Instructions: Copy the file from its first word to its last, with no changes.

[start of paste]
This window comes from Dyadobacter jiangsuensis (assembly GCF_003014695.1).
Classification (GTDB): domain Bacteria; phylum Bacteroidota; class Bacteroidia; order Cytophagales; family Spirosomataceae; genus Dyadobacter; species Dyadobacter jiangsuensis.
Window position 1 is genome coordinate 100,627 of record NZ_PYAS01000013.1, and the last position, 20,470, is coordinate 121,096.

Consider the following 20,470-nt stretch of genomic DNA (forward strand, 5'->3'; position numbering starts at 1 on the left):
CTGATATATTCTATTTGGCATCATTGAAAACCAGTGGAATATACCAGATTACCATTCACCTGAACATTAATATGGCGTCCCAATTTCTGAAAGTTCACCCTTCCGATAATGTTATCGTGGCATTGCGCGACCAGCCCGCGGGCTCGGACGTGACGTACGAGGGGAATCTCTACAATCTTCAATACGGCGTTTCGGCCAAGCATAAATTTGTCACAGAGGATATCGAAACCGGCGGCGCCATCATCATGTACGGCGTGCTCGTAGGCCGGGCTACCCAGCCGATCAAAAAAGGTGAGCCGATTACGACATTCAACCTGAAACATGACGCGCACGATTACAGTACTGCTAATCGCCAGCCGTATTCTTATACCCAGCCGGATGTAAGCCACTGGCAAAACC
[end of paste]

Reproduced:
This window comes from Dyadobacter jiangsuensis (assembly GCF_003014695.1).
Classification (GTDB): domain Bacteria; phylum Bacteroidota; class Bacteroidia; order Cytophagales; family Spirosomataceae; genus Dyadobacter; species Dyadobacter jiangsuensis.
Window position 1 is genome coordinate 100,627 of record NZ_PYAS01000013.1, and the last position, 20,470, is coordinate 121,096.

Consider the following 20,470-nt stretch of genomic DNA (forward strand, 5'->3'; position numbering starts at 1 on the left):
CTGATATATTCTATTTGGCATCATTGAAAACCAGTGGAATATACCAGATTACCATTCACCTGAACATTAATATGGCGTCCCAATTTCTGAAAGTTCACCCTTCCGATAATGTTATCGTGGCATTGCGCGACCAGCCCGCGGGCTCGGACGTGACGTACGAGGGGAATCTCTACAATCTTCAATACGGCGTTTCGGCCAAGCATAAATTTGTCACAGAGGATATCGAAACCGGCGGCGCCATCATCATGTACGGCGTGCTCGTAGGCCGGGCTACCCAGCCGATCAAAAAAGGTGAGCCGATTACGACATTCAACCTGAAACATGACGCGCACGATTACAGTACTGCTAATCGCCAGCCGTATTCTTATACCCAGCCGGATGTAAGCCACTGGCAAAACC